It's been interesting following this game's release. Seems like a deeply flawed title that has turned some reviewers into apologists and left scrambling to justify the hype they've been giving it for some time now. Sorta sad when a game isn't just fun on it's own, but instead you're forced to say "well, maybe if I play it this way, it'll be worth 60 bucks (or at least 45 or maybe 30)."

  21. #121
    Moderator
    Registered: Jan 2003
    Location: NeoTokyo
    Criticism aside, it appears they did pretty much get away with it for the opening week, so their strategy technically worked.

    I think they cashed in just making a game type lots of people want but they were the first one in town. I see lots of clones coming in the next few years that I bet will be better, but they won't get that boost for being first.

  22. #122
    Member
    Registered: Aug 2004
    I'll bet we'll see a lot of clones that aren't even as good.

  23. #123
    Level 10,000 achieved
    Registered: Mar 2001
    Location: Finland
    Quote Originally Posted by Brethren View Post
    It's been interesting following this game's release. Seems like a deeply flawed title
    I haven't bought it either, but it's been interesting following, yes. I wouldn't call it "deeply flawed" though. It's pretty clear that it functions as intended, and most of the deviations from earlier trailers are due to technical limitations(getting a thing like this running smoothly on one system is tricky enough, launching it on both PC and PS4 in the same week is a bold move for a small indie team) or are just gameplay design decisions. I don't like how casual the flight model is, with your ship automatically hovering a certain distance above the terrain without being able to go lower, unlike in the first trailers where it could fly really close, but I realize that this isn't because the devs somehow messed up. It's pretty clear they made it like that to make the game more accessible to gamers who aren't into flight sims. As nicked described it a while back, it's a "casual space game". A niche well worth filling, it turns out.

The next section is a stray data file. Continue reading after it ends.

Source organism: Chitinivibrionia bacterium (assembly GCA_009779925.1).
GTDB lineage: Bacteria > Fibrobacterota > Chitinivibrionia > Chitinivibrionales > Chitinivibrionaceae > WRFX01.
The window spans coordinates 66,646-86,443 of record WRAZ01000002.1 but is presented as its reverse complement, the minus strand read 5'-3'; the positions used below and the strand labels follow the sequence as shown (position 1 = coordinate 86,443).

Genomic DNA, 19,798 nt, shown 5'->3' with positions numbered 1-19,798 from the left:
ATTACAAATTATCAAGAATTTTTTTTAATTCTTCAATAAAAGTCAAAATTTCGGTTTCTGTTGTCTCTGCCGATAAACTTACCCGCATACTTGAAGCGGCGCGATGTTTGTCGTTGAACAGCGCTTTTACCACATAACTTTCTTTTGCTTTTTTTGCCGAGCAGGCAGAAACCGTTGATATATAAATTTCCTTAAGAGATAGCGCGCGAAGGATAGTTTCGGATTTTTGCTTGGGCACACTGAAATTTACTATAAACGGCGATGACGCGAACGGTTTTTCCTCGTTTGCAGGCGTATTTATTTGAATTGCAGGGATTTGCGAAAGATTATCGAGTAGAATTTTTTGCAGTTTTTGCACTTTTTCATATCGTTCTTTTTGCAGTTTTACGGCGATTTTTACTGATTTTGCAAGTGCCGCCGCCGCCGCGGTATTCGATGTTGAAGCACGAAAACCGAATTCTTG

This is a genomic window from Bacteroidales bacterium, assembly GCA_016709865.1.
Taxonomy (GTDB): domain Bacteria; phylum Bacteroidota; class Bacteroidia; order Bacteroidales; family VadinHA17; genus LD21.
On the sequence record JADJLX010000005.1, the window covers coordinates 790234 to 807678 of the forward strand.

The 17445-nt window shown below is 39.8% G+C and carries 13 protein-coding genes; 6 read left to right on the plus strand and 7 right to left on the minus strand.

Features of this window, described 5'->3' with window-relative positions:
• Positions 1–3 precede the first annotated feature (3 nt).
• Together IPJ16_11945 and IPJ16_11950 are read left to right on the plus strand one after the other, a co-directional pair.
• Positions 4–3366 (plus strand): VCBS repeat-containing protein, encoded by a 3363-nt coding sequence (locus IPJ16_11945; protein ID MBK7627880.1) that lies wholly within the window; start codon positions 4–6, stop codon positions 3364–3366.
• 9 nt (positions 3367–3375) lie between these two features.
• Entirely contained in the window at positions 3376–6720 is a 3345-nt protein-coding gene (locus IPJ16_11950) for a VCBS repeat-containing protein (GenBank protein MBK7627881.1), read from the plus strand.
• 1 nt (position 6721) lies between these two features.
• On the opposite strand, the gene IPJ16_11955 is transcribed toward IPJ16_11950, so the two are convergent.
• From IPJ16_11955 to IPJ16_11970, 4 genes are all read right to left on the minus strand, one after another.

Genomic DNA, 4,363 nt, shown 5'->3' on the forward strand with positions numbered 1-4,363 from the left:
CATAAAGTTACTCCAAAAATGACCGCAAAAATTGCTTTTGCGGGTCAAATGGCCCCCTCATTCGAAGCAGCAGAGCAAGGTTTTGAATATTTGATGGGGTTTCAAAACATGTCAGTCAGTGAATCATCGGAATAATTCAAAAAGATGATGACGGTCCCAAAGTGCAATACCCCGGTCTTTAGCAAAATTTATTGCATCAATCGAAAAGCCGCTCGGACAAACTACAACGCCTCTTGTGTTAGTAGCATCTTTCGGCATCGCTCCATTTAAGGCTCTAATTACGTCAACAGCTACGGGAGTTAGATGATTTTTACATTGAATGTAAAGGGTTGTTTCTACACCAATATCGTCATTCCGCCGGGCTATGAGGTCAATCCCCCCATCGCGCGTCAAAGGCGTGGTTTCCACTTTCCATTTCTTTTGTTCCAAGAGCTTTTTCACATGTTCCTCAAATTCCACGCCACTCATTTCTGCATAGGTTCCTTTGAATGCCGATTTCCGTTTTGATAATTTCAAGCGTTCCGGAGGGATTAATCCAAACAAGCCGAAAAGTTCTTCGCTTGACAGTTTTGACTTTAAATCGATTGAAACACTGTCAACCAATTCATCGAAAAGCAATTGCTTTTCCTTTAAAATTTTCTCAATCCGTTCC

24. #124
    Member
    Registered: May 2004
    I'd take deeply flawed but interesting over a little flawed but boring any day. Alpha Protocol, Deadly Premonition, a David Cage game... as long as it's entertaining I have no regrets.

  25. #125
    Member
    Registered: Apr 2001
    Location: Switzerland
    For me it's a case-by-case thing. Having played Heavy Rain, I don't need to play another Dabid Cage game any time soon... but I'm glad there are people who fill these niches and who try out things. They could've handled NMS's pre-launch phase better, but I consider gaming richer for covering a wide range and allowing for ambition and experiments, even when some of the latter fail. I prefer an industry that produces iffy outliers like Molyneux to one where everything falls within a much narrower spectrum.